Dutch "disappointed" at Iceland vote
The Netherlands expressed disappointment Sunday at Icelandic voters' rejection of a deal to compensate it for the 2008 collapse of Icesave bank, saying the matter was now "in the hands of justice".
Dutch Finance Minister Jan Kees de Jager was "very disappointed" by the outcome of Saturday's Icelandic referendum on repaying the Netherlands and Britain 3.9 billion euros ($5.6 billion)
"It is not good for Iceland, nor for the Netherlands," the finance ministry quoted de Jager as saying, adding that "the time for negotiations is over" and "the matter is now in the hands of justice".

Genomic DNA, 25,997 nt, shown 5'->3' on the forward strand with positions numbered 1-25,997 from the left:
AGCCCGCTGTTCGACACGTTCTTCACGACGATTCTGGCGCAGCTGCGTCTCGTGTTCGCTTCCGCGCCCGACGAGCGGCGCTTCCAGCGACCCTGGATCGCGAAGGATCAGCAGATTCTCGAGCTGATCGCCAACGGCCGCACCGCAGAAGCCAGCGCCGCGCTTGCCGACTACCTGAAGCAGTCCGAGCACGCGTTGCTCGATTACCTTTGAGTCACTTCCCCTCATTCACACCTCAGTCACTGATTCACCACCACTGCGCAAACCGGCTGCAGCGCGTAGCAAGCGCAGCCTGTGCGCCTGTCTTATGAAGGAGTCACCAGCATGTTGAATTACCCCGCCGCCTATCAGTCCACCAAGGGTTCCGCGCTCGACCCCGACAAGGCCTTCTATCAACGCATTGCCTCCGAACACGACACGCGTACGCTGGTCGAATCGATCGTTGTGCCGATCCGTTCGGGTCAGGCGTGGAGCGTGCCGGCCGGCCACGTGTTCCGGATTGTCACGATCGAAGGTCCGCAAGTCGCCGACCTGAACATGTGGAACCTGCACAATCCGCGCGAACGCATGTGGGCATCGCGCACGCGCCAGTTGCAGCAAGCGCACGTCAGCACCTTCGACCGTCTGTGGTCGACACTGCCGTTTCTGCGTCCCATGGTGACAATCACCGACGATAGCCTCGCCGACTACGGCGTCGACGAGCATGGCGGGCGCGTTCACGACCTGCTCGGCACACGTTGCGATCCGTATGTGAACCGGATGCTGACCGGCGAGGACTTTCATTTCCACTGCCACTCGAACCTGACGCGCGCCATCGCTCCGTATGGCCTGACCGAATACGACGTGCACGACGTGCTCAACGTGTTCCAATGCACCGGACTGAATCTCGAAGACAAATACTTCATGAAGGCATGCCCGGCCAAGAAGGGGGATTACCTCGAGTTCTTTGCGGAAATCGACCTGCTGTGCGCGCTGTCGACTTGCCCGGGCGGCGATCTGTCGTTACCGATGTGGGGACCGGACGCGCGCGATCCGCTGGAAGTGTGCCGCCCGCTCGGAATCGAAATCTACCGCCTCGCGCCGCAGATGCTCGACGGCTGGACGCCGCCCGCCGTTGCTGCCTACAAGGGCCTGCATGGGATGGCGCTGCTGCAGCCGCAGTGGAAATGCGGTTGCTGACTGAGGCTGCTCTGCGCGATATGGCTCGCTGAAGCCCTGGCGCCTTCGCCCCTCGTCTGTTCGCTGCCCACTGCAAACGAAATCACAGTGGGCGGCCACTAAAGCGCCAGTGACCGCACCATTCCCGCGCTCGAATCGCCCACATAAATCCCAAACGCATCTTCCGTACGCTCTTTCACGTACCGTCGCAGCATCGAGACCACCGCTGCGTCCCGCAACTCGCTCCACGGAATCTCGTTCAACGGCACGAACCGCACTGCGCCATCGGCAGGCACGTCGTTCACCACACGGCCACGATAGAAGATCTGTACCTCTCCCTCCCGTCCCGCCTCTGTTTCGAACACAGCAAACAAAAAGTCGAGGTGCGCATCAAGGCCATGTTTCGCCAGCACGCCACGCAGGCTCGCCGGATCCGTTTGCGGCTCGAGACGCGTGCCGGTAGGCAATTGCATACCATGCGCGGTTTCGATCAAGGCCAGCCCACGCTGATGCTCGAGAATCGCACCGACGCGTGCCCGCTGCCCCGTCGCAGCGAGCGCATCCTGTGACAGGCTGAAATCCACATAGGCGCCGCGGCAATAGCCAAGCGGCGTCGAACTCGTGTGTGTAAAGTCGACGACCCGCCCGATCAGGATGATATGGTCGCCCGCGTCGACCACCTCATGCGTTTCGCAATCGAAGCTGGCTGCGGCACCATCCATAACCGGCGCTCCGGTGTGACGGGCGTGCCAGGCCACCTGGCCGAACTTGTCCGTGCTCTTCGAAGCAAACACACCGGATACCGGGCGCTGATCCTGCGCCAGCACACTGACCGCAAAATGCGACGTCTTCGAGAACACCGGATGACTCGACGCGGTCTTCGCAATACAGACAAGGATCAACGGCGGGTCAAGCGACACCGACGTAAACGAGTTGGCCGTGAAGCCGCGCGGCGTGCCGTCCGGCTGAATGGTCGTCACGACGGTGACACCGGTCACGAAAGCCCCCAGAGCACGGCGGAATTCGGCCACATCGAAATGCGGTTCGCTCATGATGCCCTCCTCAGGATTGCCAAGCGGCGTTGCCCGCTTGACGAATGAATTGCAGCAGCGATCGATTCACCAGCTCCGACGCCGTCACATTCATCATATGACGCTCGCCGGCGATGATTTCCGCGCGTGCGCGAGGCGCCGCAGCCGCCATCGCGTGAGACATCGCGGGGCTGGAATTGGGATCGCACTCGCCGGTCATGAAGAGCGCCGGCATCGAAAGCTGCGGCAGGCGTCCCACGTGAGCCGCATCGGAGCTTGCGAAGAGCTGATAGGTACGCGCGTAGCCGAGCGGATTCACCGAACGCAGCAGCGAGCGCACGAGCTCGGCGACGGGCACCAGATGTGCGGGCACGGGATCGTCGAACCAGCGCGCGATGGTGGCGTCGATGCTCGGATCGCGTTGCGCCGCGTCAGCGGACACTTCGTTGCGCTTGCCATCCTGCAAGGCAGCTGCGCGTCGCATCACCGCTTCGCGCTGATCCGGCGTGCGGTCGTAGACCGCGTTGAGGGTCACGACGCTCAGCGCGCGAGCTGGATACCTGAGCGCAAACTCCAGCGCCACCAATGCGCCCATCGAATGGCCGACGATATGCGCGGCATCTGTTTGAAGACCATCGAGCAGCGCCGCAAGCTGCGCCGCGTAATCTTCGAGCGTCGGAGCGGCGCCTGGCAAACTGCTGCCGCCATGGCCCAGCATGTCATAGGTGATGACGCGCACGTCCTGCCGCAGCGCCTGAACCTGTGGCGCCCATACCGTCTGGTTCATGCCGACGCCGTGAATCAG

The Netherlands was now waiting for the case to be brought before the European Free Trade Association (EFTA) court, which plays the role of the European Court of Justice for European Economic Area members Iceland, Liechtenstein and Norway, said the ministry.
Britain and the Netherlands spent 3.9 billion euros ($5.6 billion) compensating 340,000 of their citizens who lost money when Icesave, an online bank, went under at the height of the global financial crisis.
About 230,000 Icelandic voters gave a resounding "no" in a referendum Saturday on repaying the money.
Reykjavic insisted on Sunday that it had "no problem" to repay its debts.
© 2011 AFP